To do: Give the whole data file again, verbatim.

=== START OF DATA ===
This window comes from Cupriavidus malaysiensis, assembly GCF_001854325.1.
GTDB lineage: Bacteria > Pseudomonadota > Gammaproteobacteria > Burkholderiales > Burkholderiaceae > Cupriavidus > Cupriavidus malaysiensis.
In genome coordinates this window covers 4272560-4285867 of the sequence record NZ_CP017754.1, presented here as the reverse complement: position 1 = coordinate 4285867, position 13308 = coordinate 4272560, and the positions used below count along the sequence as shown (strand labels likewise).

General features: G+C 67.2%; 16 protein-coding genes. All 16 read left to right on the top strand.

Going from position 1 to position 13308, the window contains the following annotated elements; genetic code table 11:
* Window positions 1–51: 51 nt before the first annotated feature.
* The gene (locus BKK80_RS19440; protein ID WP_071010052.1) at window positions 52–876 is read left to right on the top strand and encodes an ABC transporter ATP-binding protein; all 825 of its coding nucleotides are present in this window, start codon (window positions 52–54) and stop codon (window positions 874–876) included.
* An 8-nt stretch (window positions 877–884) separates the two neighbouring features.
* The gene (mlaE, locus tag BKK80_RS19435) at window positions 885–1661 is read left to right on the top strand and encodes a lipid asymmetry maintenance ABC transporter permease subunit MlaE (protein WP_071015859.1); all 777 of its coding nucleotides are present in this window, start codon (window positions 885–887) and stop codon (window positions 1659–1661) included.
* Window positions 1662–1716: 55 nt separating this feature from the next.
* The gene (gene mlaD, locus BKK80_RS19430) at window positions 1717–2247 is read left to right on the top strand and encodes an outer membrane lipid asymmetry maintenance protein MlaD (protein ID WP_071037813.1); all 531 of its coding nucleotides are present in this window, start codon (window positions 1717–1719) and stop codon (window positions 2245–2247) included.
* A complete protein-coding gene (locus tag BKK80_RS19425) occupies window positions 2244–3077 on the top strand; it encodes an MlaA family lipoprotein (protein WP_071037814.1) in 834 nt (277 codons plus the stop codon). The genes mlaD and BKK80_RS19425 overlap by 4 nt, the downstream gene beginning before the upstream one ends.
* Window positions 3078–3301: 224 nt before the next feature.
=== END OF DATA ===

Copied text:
This window comes from Cupriavidus malaysiensis, assembly GCF_001854325.1.
GTDB lineage: Bacteria > Pseudomonadota > Gammaproteobacteria > Burkholderiales > Burkholderiaceae > Cupriavidus > Cupriavidus malaysiensis.
In genome coordinates this window covers 4272560-4285867 of the sequence record NZ_CP017754.1, presented here as the reverse complement: position 1 = coordinate 4285867, position 13308 = coordinate 4272560, and the positions used below count along the sequence as shown (strand labels likewise).

General features: G+C 67.2%; 16 protein-coding genes. All 16 read left to right on the top strand.

Going from position 1 to position 13308, the window contains the following annotated elements; genetic code table 11:
* Window positions 1–51: 51 nt before the first annotated feature.
* The gene (locus BKK80_RS19440; protein ID WP_071010052.1) at window positions 52–876 is read left to right on the top strand and encodes an ABC transporter ATP-binding protein; all 825 of its coding nucleotides are present in this window, start codon (window positions 52–54) and stop codon (window positions 874–876) included.
* An 8-nt stretch (window positions 877–884) separates the two neighbouring features.
* The gene (mlaE, locus tag BKK80_RS19435) at window positions 885–1661 is read left to right on the top strand and encodes a lipid asymmetry maintenance ABC transporter permease subunit MlaE (protein WP_071015859.1); all 777 of its coding nucleotides are present in this window, start codon (window positions 885–887) and stop codon (window positions 1659–1661) included.
* Window positions 1662–1716: 55 nt separating this feature from the next.
* The gene (gene mlaD, locus BKK80_RS19430) at window positions 1717–2247 is read left to right on the top strand and encodes an outer membrane lipid asymmetry maintenance protein MlaD (protein ID WP_071037813.1); all 531 of its coding nucleotides are present in this window, start codon (window positions 1717–1719) and stop codon (window positions 2245–2247) included.
* A complete protein-coding gene (locus tag BKK80_RS19425) occupies window positions 2244–3077 on the top strand; it encodes an MlaA family lipoprotein (protein WP_071037814.1) in 834 nt (277 codons plus the stop codon). The genes mlaD and BKK80_RS19425 overlap by 4 nt, the downstream gene beginning before the upstream one ends.
* Window positions 3078–3301: 224 nt before the next feature.